Prime Minister (PM) Imran Khan has said that Pakistan’s premier intelligence agency provided information to the CIA which helped the United States (US) track down and kill Al-Qaeda chief Osama bin Laden.

Bin Laden, founder and first leader of militant group Al-Qaeda, was killed in Abbottabad on May 2, 2011, by US Navy SEALs. Islamabad had so far denied having any knowledge of the terror chief’s hideout until he was shot dead.

However, in an interview with Fox News’ Bret Baier following his meeting with US President Donald Trump on Monday, the premier said it was the Inter-Services Intelligence (ISI) that gave the initial information on bin Laden.


“It was ISI that gave the information which led to the location of Osama bin Laden. If you ask CIA, it was ISI which gave the initial location through the phone connection,” he said.

“We in Pakistan always felt that we were an ally of the US and if we had been given the information about Osama, we should have taken him out,” he said, adding that Pakistan was fighting the war against terrorism for the US.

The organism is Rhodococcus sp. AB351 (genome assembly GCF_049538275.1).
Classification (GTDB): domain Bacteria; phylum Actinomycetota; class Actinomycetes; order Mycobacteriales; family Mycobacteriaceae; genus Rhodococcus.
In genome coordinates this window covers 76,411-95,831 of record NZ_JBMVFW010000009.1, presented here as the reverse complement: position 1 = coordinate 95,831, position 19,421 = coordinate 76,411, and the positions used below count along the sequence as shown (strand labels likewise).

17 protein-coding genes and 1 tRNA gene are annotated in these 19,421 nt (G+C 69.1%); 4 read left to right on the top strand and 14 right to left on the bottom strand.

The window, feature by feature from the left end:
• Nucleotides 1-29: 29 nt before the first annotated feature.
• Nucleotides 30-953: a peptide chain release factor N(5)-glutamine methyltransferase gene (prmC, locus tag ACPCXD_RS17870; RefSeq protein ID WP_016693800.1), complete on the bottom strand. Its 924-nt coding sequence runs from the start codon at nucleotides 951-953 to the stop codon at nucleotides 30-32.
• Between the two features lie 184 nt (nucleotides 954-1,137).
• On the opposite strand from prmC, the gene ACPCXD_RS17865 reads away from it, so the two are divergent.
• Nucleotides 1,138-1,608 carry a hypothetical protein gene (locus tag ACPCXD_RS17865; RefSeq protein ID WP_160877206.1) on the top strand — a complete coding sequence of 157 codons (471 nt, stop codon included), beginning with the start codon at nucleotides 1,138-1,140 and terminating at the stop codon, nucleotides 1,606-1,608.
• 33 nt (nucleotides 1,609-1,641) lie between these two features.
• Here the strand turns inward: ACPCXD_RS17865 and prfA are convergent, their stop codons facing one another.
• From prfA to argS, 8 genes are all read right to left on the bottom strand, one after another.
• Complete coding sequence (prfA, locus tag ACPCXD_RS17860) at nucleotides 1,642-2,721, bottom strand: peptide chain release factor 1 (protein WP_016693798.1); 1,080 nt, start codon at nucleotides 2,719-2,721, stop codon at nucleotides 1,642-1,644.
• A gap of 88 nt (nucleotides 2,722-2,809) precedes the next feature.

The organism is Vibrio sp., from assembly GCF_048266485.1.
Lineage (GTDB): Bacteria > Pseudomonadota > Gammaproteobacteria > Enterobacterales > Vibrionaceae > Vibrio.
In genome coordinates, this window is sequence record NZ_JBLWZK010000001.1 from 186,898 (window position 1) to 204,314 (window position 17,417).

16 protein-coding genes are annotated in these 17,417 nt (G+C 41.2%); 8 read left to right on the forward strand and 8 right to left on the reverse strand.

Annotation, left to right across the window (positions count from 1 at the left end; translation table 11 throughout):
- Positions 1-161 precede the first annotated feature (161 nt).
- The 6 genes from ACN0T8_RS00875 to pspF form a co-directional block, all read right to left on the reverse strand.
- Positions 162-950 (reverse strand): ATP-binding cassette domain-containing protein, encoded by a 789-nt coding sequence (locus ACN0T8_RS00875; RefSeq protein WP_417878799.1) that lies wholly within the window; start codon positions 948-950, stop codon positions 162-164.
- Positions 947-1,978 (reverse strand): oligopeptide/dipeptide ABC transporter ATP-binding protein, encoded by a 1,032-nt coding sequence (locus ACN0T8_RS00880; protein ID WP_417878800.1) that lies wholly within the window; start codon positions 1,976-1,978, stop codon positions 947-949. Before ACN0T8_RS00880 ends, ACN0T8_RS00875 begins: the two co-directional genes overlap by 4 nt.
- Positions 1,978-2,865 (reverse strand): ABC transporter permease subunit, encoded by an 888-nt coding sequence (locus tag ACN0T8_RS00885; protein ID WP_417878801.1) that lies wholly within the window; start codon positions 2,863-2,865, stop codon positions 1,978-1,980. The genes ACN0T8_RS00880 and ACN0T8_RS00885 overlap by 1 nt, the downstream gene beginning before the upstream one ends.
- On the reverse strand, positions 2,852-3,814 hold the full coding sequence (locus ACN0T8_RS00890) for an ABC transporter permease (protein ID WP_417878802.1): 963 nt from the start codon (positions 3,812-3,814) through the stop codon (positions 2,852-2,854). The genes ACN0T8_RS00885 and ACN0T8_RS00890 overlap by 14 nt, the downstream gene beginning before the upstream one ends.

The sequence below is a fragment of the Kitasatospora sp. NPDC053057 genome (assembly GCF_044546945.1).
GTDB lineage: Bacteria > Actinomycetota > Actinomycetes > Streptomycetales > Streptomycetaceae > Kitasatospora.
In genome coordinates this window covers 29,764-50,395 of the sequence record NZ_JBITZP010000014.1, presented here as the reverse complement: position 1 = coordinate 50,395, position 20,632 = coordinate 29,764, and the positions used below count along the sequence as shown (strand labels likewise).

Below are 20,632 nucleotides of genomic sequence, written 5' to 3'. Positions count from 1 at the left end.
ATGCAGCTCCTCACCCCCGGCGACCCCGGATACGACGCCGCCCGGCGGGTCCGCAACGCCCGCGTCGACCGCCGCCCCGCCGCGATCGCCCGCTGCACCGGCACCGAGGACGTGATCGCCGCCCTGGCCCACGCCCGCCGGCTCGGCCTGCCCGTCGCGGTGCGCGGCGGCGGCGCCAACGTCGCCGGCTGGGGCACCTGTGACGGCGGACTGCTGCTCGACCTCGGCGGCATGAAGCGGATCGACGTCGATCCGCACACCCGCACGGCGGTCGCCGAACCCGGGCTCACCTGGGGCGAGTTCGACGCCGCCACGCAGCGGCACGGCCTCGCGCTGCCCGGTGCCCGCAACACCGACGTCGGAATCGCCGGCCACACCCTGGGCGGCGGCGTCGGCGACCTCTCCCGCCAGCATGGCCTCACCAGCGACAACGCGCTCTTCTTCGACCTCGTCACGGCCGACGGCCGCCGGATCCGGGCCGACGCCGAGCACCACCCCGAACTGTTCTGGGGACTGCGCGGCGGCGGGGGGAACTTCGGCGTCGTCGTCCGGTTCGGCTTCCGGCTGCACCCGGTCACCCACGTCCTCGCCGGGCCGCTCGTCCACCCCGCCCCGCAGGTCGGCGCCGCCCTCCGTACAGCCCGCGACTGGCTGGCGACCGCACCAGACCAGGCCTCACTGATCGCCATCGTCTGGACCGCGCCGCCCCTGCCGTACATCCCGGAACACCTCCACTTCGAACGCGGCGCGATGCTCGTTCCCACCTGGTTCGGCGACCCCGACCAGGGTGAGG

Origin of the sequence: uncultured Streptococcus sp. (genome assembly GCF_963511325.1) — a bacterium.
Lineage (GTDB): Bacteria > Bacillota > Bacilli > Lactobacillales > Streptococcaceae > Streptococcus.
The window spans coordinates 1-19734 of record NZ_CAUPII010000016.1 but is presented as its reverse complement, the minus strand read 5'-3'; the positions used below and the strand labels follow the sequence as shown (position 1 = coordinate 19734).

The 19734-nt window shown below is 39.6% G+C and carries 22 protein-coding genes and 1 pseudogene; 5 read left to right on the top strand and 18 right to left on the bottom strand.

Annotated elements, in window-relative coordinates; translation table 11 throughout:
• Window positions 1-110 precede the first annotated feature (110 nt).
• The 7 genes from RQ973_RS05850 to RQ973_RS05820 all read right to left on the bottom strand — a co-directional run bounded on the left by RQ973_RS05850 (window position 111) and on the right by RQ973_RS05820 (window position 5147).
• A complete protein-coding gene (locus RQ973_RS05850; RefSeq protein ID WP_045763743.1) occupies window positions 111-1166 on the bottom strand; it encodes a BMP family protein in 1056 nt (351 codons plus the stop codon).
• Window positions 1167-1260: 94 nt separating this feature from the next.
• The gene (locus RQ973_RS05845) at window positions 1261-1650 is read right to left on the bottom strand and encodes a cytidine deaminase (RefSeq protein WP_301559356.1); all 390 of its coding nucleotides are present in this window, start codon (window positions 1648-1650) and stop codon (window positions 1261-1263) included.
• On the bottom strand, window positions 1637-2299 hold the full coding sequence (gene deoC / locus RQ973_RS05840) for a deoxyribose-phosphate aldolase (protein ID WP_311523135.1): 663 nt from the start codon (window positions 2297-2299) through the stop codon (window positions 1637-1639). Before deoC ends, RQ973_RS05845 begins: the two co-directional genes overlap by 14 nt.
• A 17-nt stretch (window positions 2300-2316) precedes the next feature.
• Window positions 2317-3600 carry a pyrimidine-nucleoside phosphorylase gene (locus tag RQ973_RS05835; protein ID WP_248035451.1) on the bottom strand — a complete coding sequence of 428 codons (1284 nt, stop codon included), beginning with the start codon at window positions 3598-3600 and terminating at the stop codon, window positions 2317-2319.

“Here we were an ally of the US and the US did not trust us. And they actually came and bombed and killed a man in our territory,” he said.

Even though Pakistan officially denied knowing that bin Laden was living within its territory, ex-ISI chief Asad Durrani told Al Jazeera in 2015 that the agency probably knew where he was hiding.

The 9/11 mastermind was tracked down after a 10-year manhunt to Abbottabad, a garrison town north of Islamabad where Pakistan’s military academy is headquartered, sparking allegations authorities were colluding with the terror group.

Two former senior Pakistani military officials told AFP in 2015 that a defector from Pakistani intelligence assisted the US in its hunt for bin Laden, but denied that Islamabad and Washington had officially worked together.